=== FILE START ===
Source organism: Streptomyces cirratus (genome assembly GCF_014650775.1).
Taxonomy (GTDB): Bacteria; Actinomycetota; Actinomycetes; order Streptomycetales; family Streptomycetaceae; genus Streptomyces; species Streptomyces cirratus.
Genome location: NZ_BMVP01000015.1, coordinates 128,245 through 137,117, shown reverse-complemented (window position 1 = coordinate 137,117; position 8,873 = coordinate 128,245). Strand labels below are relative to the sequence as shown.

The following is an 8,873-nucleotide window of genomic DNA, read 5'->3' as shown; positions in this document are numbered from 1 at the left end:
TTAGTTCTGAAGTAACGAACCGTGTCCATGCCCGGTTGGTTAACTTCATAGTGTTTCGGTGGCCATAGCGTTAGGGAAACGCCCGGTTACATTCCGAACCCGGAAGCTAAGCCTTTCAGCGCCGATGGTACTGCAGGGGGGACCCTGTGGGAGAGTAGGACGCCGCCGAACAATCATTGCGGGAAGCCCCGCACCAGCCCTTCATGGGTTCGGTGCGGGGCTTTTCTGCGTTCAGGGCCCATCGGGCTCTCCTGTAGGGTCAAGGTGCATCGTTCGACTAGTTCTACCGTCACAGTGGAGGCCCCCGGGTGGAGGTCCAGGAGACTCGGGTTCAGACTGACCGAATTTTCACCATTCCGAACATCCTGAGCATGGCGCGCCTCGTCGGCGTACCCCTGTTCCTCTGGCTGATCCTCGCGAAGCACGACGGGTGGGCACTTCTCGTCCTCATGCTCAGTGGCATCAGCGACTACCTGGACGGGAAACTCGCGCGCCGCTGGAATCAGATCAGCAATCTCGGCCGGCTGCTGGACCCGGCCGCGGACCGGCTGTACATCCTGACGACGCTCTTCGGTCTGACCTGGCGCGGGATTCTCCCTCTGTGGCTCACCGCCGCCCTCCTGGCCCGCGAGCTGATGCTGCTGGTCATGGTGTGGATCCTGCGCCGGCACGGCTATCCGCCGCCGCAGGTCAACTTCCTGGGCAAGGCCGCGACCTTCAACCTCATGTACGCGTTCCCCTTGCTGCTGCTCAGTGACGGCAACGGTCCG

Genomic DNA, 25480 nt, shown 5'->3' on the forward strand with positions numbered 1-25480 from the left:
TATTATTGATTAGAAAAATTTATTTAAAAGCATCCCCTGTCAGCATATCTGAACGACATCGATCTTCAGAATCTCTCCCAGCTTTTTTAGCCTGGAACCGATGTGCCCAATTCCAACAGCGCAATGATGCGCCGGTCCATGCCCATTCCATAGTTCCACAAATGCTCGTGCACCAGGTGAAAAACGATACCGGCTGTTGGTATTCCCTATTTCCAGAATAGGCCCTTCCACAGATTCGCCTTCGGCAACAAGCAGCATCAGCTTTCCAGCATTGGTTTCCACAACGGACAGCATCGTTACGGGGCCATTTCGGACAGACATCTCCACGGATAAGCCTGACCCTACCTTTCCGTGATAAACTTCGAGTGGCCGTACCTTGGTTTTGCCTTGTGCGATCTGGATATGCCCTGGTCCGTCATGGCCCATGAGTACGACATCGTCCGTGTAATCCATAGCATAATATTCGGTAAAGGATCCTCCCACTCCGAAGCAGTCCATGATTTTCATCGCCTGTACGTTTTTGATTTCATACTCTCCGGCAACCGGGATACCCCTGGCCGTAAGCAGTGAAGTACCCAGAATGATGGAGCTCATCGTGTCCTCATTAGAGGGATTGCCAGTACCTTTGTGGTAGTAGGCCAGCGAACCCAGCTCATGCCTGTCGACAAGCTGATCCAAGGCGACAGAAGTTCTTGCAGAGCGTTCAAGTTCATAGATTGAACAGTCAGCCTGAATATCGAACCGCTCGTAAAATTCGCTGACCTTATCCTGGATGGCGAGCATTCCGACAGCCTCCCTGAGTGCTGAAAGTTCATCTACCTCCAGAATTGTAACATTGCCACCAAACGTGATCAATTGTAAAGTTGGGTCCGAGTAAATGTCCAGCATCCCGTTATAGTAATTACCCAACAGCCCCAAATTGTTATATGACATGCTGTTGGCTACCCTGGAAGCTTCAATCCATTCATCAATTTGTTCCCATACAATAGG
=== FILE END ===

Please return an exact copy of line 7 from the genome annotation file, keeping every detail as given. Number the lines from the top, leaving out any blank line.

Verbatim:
TATTATTGATTAGAAAAATTTATTTAAAAGCATCCCCTGTCAGCATATCTGAACGACATCGATCTTCAGAATCTCTCCCAGCTTTTTTAGCCTGGAACCGATGTGCCCAATTCCAACAGCGCAATGATGCGCCGGTCCATGCCCATTCCATAGTTCCACAAATGCTCGTGCACCAGGTGAAAAACGATACCGGCTGTTGGTATTCCCTATTTCCAGAATAGGCCCTTCCACAGATTCGCCTTCGGCAACAAGCAGCATCAGCTTTCCAGCATTGGTTTCCACAACGGACAGCATCGTTACGGGGCCATTTCGGACAGACATCTCCACGGATAAGCCTGACCCTACCTTTCCGTGATAAACTTCGAGTGGCCGTACCTTGGTTTTGCCTTGTGCGATCTGGATATGCCCTGGTCCGTCATGGCCCATGAGTACGACATCGTCCGTGTAATCCATAGCATAATATTCGGTAAAGGATCCTCCCACTCCGAAGCAGTCCATGATTTTCATCGCCTGTACGTTTTTGATTTCATACTCTCCGGCAACCGGGATACCCCTGGCCGTAAGCAGTGAAGTACCCAGAATGATGGAGCTCATCGTGTCCTCATTAGAGGGATTGCCAGTACCTTTGTGGTAGTAGGCCAGCGAACCCAGCTCATGCCTGTCGACAAGCTGATCCAAGGCGACAGAAGTTCTTGCAGAGCGTTCAAGTTCATAGATTGAACAGTCAGCCTGAATATCGAACCGCTCGTAAAATTCGCTGACCTTATCCTGGATGGCGAGCATTCCGACAGCCTCCCTGAGTGCTGAAAGTTCATCTACCTCCAGAATTGTAACATTGCCACCAAACGTGATCAATTGTAAAGTTGGGTCCGAGTAAATGTCCAGCATCCCGTTATAGTAATTACCCAACAGCCCCAAATTGTTATATGACATGCTGTTGGCTACCCTGGAAGCTTCAATCCATTCATCAATTTGTTCCCATACAATAGG